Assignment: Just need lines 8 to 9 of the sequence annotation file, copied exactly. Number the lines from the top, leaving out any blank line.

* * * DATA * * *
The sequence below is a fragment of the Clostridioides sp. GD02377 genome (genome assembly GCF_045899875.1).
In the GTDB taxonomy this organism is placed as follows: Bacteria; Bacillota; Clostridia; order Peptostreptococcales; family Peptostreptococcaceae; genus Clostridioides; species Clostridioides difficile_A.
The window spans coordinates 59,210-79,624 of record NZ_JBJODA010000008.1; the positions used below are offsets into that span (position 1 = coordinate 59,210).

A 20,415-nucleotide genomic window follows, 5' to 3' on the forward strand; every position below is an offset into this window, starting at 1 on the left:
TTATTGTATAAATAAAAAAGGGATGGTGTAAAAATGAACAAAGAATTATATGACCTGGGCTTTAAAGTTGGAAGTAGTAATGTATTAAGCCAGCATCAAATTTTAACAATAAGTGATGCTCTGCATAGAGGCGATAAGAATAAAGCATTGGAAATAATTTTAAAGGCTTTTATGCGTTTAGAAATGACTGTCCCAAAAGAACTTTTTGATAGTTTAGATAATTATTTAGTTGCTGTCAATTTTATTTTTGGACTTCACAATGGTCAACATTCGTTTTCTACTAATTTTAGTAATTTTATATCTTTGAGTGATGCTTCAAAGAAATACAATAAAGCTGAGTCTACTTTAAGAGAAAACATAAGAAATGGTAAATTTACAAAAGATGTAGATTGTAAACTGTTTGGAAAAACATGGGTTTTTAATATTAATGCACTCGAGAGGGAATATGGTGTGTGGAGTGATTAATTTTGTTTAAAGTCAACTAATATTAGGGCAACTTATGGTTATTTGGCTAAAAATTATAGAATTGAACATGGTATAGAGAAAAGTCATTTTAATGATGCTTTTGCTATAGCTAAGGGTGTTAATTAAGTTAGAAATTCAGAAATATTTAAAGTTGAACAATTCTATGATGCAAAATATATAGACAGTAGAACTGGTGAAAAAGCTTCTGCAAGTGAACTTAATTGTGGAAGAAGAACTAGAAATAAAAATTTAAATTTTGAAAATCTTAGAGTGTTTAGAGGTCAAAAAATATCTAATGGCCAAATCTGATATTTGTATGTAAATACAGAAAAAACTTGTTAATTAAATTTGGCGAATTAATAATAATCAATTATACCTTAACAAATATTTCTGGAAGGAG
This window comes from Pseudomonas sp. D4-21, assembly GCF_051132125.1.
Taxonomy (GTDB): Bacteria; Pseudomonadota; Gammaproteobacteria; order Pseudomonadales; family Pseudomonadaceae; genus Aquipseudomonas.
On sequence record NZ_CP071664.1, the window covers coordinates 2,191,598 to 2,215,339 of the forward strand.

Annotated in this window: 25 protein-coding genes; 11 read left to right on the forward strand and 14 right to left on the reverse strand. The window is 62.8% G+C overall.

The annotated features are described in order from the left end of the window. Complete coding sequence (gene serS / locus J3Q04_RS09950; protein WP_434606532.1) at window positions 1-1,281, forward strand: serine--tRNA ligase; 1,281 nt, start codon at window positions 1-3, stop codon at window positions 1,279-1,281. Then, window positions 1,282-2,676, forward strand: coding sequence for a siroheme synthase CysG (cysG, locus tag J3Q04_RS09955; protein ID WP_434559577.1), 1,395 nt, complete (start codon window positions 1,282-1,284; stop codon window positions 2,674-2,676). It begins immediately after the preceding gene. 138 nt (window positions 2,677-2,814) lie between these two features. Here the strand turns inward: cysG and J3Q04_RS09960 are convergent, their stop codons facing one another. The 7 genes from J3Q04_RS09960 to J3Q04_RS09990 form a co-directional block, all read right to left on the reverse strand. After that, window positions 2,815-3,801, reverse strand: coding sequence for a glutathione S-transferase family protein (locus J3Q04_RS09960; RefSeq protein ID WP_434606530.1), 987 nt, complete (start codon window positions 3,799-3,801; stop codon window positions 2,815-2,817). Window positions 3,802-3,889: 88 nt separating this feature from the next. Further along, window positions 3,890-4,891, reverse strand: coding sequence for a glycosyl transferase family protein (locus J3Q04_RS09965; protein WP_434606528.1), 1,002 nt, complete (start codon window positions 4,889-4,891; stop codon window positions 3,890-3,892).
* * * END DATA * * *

On sequence record NZ_CP071664.1, the window covers coordinates 2,191,598 to 2,215,339 of the forward strand.

Annotated in this window: 25 protein-coding genes; 11 read left to right on the forward strand and 14 right to left on the reverse strand. The window is 62.8% G+C overall.